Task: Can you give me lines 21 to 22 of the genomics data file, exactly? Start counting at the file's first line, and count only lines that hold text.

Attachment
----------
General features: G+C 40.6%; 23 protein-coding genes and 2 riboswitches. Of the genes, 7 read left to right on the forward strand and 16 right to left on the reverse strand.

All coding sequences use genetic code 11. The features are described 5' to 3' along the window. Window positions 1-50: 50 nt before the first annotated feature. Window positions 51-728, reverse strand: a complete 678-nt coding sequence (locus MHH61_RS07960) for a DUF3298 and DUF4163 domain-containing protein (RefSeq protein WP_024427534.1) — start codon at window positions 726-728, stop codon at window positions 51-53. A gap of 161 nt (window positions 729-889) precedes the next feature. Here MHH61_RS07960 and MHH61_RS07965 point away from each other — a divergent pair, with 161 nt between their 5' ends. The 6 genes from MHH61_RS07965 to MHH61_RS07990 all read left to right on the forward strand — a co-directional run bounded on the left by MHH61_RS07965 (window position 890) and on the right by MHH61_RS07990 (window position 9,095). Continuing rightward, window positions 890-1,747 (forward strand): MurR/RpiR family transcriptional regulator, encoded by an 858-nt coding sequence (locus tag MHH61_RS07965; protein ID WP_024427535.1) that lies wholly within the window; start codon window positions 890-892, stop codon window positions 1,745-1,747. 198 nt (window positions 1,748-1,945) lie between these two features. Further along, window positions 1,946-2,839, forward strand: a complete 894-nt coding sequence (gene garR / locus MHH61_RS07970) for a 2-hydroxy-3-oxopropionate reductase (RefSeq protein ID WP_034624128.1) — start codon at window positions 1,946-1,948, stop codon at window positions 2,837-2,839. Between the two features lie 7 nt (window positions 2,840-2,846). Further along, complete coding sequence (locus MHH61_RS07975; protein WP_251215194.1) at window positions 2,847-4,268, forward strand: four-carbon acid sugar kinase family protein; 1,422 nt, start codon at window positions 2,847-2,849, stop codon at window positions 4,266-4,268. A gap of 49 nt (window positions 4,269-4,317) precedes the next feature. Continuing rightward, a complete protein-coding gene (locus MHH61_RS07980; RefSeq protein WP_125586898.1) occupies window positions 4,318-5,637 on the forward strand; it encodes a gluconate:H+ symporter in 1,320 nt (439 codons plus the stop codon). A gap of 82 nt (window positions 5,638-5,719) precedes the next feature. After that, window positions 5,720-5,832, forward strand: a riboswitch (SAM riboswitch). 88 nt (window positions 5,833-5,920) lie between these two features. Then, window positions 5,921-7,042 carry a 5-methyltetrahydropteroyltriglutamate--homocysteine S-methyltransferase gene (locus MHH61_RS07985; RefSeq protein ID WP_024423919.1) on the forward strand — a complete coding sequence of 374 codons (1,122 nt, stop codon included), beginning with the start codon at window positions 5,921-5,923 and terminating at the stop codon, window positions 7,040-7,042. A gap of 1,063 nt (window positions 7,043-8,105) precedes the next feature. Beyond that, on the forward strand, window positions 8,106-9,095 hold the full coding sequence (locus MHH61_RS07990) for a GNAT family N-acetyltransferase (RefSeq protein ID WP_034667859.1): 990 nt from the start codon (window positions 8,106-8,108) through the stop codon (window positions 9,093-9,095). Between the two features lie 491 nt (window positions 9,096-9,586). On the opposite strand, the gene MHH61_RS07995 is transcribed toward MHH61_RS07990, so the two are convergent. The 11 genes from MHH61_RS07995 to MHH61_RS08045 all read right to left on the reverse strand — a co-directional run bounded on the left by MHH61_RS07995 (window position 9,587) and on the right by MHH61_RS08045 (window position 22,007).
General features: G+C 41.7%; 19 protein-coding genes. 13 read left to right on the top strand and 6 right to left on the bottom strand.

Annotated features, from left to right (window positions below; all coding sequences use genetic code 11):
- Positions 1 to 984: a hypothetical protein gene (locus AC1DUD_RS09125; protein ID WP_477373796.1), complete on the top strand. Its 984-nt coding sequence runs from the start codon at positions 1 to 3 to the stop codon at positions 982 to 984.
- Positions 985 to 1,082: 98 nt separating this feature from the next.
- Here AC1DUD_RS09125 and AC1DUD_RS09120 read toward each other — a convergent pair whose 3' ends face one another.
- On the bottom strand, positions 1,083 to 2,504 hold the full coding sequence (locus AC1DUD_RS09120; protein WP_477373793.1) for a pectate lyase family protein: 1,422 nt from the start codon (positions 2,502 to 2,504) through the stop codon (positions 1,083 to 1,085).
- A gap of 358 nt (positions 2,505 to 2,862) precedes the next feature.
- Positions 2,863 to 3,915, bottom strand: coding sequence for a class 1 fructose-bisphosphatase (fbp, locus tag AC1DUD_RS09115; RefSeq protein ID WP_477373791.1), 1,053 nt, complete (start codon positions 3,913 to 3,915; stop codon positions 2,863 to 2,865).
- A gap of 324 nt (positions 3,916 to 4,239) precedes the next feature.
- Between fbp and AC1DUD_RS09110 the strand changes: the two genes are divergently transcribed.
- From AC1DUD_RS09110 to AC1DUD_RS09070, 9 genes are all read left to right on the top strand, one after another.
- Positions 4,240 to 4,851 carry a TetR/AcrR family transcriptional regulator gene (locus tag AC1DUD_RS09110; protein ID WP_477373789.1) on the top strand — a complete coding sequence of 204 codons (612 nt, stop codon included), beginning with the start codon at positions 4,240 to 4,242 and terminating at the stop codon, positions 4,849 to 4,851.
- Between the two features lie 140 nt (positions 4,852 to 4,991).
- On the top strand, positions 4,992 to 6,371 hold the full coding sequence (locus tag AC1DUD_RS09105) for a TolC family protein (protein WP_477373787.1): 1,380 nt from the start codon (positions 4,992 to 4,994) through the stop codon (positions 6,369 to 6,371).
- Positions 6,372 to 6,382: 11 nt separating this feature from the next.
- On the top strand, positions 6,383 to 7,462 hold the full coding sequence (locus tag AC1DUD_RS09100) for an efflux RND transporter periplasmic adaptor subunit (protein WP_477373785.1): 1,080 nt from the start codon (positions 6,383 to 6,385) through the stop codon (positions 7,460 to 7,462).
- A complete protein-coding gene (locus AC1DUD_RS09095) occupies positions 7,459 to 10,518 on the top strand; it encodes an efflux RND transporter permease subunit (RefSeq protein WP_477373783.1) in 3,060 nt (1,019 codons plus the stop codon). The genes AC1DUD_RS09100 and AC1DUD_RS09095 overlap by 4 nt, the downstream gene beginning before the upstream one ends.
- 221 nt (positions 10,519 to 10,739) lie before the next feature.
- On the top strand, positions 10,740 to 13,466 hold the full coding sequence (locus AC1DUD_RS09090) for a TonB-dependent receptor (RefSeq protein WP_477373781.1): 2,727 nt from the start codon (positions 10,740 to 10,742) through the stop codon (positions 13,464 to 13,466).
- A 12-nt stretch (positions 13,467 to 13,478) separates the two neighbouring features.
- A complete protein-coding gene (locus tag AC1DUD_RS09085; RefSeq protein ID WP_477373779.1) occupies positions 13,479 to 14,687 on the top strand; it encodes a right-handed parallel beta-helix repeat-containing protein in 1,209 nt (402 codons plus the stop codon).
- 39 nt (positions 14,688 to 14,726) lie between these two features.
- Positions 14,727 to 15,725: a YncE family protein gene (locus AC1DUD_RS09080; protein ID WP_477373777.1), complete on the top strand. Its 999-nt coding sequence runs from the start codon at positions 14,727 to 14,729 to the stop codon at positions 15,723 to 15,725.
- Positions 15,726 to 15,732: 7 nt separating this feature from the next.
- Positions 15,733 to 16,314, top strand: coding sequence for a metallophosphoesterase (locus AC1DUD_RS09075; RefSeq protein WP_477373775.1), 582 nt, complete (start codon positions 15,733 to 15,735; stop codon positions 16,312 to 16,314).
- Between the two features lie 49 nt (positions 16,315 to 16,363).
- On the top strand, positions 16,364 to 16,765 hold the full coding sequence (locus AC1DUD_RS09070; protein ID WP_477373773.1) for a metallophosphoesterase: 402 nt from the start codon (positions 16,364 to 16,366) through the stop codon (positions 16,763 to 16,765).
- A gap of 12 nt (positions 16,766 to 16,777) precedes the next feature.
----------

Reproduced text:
- On the top strand, positions 10,740 to 13,466 hold the full coding sequence (locus AC1DUD_RS09090) for a TonB-dependent receptor (RefSeq protein WP_477373781.1): 2,727 nt from the start codon (positions 10,740 to 10,742) through the stop codon (positions 13,464 to 13,466).
- A 12-nt stretch (positions 13,467 to 13,478) separates the two neighbouring features.